A preliminary groundbreaking was held Monday morning for the Alaska State Museum project in Juneau. State officials, historians, and lawmakers used a golden shovel to dig up the grass sod at one of the driveway entrances to the museum.
Linda Thibodeau, director of the state Division of Libraries, Archives, and Museums, says they already have $32 million dollars for the $124.5 million dollar project. A formal groundbreaking is planned for some time next year when the project is fully-funded.
Formerly called SLAM – for State Library, Archives, and Museum – the expansion project would incorporate all of Juneau’s facilities in a single building.
Thibodeau says the current Alaska State Museum building no longer meets code and has many problems. She says they determined that it would be more practical to demolish and rebuild the structure, rather than renovate and add on to it. Space is running out on the eighth floor of the State Office Building for the Library and Historical Collections, while the Archives building located below the SOB is literally splitting in two.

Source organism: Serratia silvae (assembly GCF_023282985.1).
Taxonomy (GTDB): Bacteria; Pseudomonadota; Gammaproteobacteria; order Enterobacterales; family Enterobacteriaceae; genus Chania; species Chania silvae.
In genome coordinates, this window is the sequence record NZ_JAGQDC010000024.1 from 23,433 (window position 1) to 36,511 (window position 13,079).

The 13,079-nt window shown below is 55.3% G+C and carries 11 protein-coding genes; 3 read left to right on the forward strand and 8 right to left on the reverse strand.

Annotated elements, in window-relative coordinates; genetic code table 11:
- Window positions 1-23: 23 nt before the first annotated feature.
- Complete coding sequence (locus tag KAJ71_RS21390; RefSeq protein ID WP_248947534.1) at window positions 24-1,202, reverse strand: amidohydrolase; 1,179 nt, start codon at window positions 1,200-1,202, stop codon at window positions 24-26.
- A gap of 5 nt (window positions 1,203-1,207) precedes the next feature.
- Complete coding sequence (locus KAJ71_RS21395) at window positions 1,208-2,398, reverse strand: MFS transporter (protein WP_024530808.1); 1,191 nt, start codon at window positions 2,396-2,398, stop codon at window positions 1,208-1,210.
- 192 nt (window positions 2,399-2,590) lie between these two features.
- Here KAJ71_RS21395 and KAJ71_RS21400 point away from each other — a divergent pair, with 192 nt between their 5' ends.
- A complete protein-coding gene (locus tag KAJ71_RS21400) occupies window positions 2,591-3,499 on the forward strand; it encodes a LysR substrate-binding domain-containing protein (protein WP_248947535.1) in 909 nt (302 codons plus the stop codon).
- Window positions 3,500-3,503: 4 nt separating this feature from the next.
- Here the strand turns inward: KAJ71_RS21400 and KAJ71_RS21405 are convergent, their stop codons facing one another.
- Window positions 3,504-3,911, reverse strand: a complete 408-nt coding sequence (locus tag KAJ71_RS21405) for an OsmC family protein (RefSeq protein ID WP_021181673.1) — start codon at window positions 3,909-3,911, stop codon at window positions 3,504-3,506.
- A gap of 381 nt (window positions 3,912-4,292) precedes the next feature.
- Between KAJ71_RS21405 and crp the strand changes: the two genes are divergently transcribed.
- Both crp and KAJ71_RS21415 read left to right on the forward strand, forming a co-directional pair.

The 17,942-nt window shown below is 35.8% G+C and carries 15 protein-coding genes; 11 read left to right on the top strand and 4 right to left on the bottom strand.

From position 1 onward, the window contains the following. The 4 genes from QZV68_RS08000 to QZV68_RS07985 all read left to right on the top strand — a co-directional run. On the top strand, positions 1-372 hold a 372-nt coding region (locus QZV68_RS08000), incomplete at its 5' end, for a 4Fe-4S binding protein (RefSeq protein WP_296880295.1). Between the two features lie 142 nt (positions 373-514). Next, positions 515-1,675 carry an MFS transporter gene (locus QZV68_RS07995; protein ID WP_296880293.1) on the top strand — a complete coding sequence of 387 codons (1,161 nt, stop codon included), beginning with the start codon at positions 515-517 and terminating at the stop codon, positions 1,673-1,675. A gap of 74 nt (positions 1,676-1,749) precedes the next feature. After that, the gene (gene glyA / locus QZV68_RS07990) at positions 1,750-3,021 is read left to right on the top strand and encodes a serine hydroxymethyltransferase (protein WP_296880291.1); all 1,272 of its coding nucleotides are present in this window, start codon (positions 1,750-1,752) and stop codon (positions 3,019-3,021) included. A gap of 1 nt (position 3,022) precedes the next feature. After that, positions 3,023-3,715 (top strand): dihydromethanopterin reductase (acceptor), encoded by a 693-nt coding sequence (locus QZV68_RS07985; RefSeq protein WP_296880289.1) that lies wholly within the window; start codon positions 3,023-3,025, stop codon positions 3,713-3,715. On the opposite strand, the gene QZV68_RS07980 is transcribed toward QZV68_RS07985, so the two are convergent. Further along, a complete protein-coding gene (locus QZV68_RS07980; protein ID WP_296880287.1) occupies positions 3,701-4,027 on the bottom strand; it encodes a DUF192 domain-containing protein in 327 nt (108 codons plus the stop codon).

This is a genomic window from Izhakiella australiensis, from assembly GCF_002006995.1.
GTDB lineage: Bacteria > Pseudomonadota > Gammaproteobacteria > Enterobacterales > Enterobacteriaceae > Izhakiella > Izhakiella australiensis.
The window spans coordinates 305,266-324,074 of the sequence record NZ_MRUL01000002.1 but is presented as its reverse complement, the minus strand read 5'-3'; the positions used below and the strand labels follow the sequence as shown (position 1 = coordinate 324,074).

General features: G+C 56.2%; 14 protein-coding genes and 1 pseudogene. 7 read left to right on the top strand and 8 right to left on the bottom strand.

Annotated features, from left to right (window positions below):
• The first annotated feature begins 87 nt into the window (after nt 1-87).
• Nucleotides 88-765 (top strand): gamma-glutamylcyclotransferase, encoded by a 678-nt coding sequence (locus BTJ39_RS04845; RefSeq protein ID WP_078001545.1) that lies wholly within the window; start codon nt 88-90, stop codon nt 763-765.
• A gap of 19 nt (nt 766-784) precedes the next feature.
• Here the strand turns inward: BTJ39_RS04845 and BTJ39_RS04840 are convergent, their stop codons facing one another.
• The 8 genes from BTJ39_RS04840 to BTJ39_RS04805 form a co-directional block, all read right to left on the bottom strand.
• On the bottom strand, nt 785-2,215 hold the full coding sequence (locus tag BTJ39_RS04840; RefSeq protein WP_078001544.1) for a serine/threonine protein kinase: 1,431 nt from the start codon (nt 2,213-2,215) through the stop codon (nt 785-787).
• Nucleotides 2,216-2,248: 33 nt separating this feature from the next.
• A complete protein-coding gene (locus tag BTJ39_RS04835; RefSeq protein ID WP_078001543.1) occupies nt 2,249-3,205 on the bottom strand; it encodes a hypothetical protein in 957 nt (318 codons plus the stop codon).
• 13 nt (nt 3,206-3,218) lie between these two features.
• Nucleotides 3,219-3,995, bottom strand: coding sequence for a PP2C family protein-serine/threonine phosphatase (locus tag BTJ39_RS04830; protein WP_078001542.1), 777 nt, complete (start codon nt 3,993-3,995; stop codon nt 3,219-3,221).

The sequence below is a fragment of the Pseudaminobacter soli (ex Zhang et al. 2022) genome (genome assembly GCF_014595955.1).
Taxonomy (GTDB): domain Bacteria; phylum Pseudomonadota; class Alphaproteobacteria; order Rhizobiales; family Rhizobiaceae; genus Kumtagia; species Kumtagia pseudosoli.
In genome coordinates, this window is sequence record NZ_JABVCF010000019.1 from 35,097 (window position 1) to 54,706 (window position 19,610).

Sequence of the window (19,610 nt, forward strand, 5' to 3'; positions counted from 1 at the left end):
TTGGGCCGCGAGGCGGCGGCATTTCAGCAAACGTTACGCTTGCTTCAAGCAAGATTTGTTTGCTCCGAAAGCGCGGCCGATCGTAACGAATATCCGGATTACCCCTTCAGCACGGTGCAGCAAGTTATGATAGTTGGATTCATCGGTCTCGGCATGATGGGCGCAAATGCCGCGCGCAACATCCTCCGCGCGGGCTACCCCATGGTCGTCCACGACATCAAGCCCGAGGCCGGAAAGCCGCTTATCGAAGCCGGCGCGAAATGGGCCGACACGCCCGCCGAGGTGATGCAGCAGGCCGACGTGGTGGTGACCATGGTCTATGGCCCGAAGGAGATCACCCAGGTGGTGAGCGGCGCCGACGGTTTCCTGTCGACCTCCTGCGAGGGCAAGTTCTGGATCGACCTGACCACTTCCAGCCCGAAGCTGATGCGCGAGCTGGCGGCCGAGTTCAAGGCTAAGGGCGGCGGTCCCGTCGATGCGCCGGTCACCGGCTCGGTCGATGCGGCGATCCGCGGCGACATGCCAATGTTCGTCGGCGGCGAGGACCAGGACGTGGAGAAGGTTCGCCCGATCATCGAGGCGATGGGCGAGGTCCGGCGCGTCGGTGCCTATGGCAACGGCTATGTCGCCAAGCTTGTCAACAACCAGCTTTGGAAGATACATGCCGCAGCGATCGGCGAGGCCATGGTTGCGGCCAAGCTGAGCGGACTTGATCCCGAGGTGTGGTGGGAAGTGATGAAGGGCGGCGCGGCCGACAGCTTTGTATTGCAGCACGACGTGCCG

- The primary source of school funding would not be reduced. Permanent fund dividends would be cut in half, to $1,100.
- 360 North’s new documentary “Inside Out: Leaving Prison Behind,” premieres 8 p.m. this Friday, June 23 on 360 North.
- The state is advertising the ferry Taku again. It listed the ship earlier at $1.5 million, then at $700,000. This time, there's no advertised minimum.
- The National Endowment for the Arts has named a Chilkat weaver from Juneau as one of its nine National Heritage Fellows. Anna Brown Ehlers, 62, has been recognized for her mastery of this challenging art form that's specific to Southeast Alaska and parts of British Columbia.